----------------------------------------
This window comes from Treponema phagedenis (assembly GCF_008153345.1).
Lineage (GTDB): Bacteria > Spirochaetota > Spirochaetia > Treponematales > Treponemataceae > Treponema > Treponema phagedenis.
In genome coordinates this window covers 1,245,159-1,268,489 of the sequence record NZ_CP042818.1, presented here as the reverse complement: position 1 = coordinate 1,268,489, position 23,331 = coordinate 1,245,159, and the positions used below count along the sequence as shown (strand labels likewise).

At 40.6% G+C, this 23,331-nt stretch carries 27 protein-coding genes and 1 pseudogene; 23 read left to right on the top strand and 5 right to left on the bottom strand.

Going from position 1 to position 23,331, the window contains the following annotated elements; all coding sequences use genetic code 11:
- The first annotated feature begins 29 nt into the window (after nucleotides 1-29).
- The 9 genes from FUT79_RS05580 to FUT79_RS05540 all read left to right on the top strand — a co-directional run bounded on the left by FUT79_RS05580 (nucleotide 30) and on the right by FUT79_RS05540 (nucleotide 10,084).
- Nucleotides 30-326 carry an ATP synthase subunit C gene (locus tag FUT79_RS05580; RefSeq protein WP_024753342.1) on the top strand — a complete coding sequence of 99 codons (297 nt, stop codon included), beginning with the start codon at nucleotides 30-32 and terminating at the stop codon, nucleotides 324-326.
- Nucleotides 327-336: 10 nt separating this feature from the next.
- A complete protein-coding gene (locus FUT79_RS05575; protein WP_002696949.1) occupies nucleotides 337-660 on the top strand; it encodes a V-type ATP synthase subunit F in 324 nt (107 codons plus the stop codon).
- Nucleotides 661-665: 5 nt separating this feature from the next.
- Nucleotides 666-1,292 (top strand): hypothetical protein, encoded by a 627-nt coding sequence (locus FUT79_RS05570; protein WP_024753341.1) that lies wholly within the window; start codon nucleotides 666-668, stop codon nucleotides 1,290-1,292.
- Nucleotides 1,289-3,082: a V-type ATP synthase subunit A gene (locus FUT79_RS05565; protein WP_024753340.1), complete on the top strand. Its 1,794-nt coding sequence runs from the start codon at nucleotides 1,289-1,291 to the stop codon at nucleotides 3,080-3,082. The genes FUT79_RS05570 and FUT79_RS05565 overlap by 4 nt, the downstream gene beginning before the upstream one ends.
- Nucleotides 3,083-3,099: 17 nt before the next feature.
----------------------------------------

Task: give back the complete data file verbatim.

This window comes from Treponema phagedenis (assembly GCF_008153345.1).
Lineage (GTDB): Bacteria > Spirochaetota > Spirochaetia > Treponematales > Treponemataceae > Treponema > Treponema phagedenis.
In genome coordinates this window covers 1,245,159-1,268,489 of the sequence record NZ_CP042818.1, presented here as the reverse complement: position 1 = coordinate 1,268,489, position 23,331 = coordinate 1,245,159, and the positions used below count along the sequence as shown (strand labels likewise).

At 40.6% G+C, this 23,331-nt stretch carries 27 protein-coding genes and 1 pseudogene; 23 read left to right on the top strand and 5 right to left on the bottom strand.

Going from position 1 to position 23,331, the window contains the following annotated elements; all coding sequences use genetic code 11:
- The first annotated feature begins 29 nt into the window (after nucleotides 1-29).
- The 9 genes from FUT79_RS05580 to FUT79_RS05540 all read left to right on the top strand — a co-directional run bounded on the left by FUT79_RS05580 (nucleotide 30) and on the right by FUT79_RS05540 (nucleotide 10,084).
- Nucleotides 30-326 carry an ATP synthase subunit C gene (locus tag FUT79_RS05580; RefSeq protein WP_024753342.1) on the top strand — a complete coding sequence of 99 codons (297 nt, stop codon included), beginning with the start codon at nucleotides 30-32 and terminating at the stop codon, nucleotides 324-326.
- Nucleotides 327-336: 10 nt separating this feature from the next.
- A complete protein-coding gene (locus FUT79_RS05575; protein WP_002696949.1) occupies nucleotides 337-660 on the top strand; it encodes a V-type ATP synthase subunit F in 324 nt (107 codons plus the stop codon).
- Nucleotides 661-665: 5 nt separating this feature from the next.
- Nucleotides 666-1,292 (top strand): hypothetical protein, encoded by a 627-nt coding sequence (locus FUT79_RS05570; protein WP_024753341.1) that lies wholly within the window; start codon nucleotides 666-668, stop codon nucleotides 1,290-1,292.
- Nucleotides 1,289-3,082: a V-type ATP synthase subunit A gene (locus FUT79_RS05565; protein WP_024753340.1), complete on the top strand. Its 1,794-nt coding sequence runs from the start codon at nucleotides 1,289-1,291 to the stop codon at nucleotides 3,080-3,082. The genes FUT79_RS05570 and FUT79_RS05565 overlap by 4 nt, the downstream gene beginning before the upstream one ends.
- Nucleotides 3,083-3,099: 17 nt before the next feature.